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Archive for the 'Education' Category

Back to school with the World Wide Web

Wednesday, September 14th, 2005

September’s arrival marks the beginning of high school in Cambridge. This year, computer science is required for all 6th- 9th graders and available as an elective for 10th, 11th, and 12th grade students. With thirteen sections of computer science in my gradebook (only the elective class meets for a full five periods each week), I am starting off with a schoolwide investigation of online identity via email, IM, social networking, and blogging. From there, we break into three tracks based on experience and developmental need.

For the fall semester, 6th and 7th graders will be learning to make websites using XHTML, CSS, and a text editor. The final project for this track is an enormous web that links all of the students to each other. (See last year’s Cloud City for a reference.) Inevitably, they will discover something like Video Codes 4 U and inundate their projects with a half-dozen embedded music videos. My outsider artists reinvent design with every non-standard tag they type.

While the 6th and 7th graders begin to actualize themselves as online publishers, 8th and 9th grade students will be learning to use Photoshop, Audacity, and other media editing tools in a unit (tentatively) titled “A Little Cut’n’Paste.” They already have XHTML/CSS skills, so we will be publishing their products on the web as a final step. These students, especially 9th graders, will have regular reading and writing assignments relating to current legal and ethical questions surrounding this type of cultural (re)production. Born in the early 90’s with hip-hop, affordable PCs, fast internet, and MSPaint, the junior high school students at my school bring insight and a novel perspective to discussions of creativity and originality.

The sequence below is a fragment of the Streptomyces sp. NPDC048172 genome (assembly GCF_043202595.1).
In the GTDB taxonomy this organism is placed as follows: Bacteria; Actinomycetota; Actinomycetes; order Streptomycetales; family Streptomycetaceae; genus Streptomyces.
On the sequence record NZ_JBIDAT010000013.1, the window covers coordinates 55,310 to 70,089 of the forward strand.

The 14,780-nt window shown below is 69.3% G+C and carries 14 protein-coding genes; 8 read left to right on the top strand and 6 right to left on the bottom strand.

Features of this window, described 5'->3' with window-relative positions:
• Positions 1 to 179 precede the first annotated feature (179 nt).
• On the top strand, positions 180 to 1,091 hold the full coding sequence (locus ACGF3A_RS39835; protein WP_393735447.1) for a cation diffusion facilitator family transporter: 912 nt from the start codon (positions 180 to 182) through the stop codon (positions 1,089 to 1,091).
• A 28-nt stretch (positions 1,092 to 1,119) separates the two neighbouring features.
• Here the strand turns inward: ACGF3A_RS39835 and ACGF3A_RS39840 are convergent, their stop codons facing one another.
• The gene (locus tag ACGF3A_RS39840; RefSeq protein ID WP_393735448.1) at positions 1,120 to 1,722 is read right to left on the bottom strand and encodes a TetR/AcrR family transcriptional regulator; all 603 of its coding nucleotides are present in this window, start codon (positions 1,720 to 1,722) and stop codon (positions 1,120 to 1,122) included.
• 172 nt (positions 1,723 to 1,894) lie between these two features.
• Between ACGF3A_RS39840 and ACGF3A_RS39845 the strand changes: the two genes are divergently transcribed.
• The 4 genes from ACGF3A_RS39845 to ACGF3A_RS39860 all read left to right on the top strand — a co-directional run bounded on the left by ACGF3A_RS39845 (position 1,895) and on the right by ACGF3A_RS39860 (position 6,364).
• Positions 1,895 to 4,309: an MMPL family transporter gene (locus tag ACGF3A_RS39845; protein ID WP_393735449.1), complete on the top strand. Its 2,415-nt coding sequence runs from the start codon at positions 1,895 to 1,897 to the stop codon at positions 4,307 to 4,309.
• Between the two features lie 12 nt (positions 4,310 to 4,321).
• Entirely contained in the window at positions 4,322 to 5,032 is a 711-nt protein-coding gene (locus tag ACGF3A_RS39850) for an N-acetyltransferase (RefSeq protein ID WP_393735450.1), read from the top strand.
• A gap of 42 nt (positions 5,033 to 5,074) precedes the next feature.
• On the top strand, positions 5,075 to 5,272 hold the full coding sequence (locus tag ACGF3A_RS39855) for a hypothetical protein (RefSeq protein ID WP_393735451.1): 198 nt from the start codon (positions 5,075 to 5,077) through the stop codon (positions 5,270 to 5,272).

The high school elective track is already in full swing. Today, the class formed task forces to organize a student wiki and have already begun posting reflection pieces on their blogs. (Collecting homework via RSS is a joy – it’s all timestamped!) Once we lay a bedrock on the wiki, I’m sending the students into the junior high classes to teach mini-lessons on dokuwiki syntax. After that, it’s on to Craigslist and the yellow pages to search for free hardware. Our goal is to build up twenty free-as-in-free-pizza PCs by January.

Expect the focus of this blog to shift towards education over the next few months as I continue to spend most of my free time developing curricula. If you have any old beige boxes, displays, or NIC cards gathering dust in a closet, basement, or cubicle, please contact me via: driscollkevin TA (We are 501(c)3 so your donation will be tax exempt.)

In the meantime, reading about Mr. Babylon‘s first week back in the Bronx makes me appreciate the intelligent, caring students I am fortunate to work with each day.

Summer of Code

Wednesday, June 1st, 2005

Google is dedicating a million dollars to spark a Summer of Code. Student developers may apply to receive 5000$, five hundred of which will be given to a mentoring organization of their choice. If this is anything like DC’s Revolution Summer in 1985, we are in for some seriously exciting new projects!